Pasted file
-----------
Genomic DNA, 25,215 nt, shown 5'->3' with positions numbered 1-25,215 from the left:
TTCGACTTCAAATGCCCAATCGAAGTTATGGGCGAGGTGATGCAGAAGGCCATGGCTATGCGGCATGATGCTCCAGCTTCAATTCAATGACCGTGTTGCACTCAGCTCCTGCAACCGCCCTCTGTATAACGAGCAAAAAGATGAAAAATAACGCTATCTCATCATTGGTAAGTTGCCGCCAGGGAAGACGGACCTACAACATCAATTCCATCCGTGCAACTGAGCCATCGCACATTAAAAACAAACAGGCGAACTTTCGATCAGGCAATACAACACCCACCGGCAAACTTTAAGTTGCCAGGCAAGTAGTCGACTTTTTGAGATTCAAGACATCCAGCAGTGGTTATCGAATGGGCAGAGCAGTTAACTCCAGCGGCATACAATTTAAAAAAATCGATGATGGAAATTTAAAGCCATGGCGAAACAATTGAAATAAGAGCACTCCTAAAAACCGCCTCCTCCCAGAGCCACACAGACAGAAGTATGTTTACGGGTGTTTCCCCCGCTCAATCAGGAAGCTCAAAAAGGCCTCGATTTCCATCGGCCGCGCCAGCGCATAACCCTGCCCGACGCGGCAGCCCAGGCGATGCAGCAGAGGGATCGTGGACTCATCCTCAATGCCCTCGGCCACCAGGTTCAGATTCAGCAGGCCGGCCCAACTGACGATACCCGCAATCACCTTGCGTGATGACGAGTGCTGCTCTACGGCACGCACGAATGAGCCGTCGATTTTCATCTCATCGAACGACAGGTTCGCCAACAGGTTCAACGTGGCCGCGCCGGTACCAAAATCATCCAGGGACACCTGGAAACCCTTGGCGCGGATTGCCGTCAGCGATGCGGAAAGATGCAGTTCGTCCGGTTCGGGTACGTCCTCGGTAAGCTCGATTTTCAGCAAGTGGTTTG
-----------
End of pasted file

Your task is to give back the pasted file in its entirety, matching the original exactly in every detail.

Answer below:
Genomic DNA, 25,215 nt, shown 5'->3' with positions numbered 1-25,215 from the left:
TTCGACTTCAAATGCCCAATCGAAGTTATGGGCGAGGTGATGCAGAAGGCCATGGCTATGCGGCATGATGCTCCAGCTTCAATTCAATGACCGTGTTGCACTCAGCTCCTGCAACCGCCCTCTGTATAACGAGCAAAAAGATGAAAAATAACGCTATCTCATCATTGGTAAGTTGCCGCCAGGGAAGACGGACCTACAACATCAATTCCATCCGTGCAACTGAGCCATCGCACATTAAAAACAAACAGGCGAACTTTCGATCAGGCAATACAACACCCACCGGCAAACTTTAAGTTGCCAGGCAAGTAGTCGACTTTTTGAGATTCAAGACATCCAGCAGTGGTTATCGAATGGGCAGAGCAGTTAACTCCAGCGGCATACAATTTAAAAAAATCGATGATGGAAATTTAAAGCCATGGCGAAACAATTGAAATAAGAGCACTCCTAAAAACCGCCTCCTCCCAGAGCCACACAGACAGAAGTATGTTTACGGGTGTTTCCCCCGCTCAATCAGGAAGCTCAAAAAGGCCTCGATTTCCATCGGCCGCGCCAGCGCATAACCCTGCCCGACGCGGCAGCCCAGGCGATGCAGCAGAGGGATCGTGGACTCATCCTCAATGCCCTCGGCCACCAGGTTCAGATTCAGCAGGCCGGCCCAACTGACGATACCCGCAATCACCTTGCGTGATGACGAGTGCTGCTCTACGGCACGCACGAATGAGCCGTCGATTTTCATCTCATCGAACGACAGGTTCGCCAACAGGTTCAACGTGGCCGCGCCGGTACCAAAATCATCCAGGGACACCTGGAAACCCTTGGCGCGGATTGCCGTCAGCGATGCGGAAAGATGCAGTTCGTCCGGTTCGGGTACGTCCTCGGTAAGCTCGATTTTCAGCAAGTGGTTTG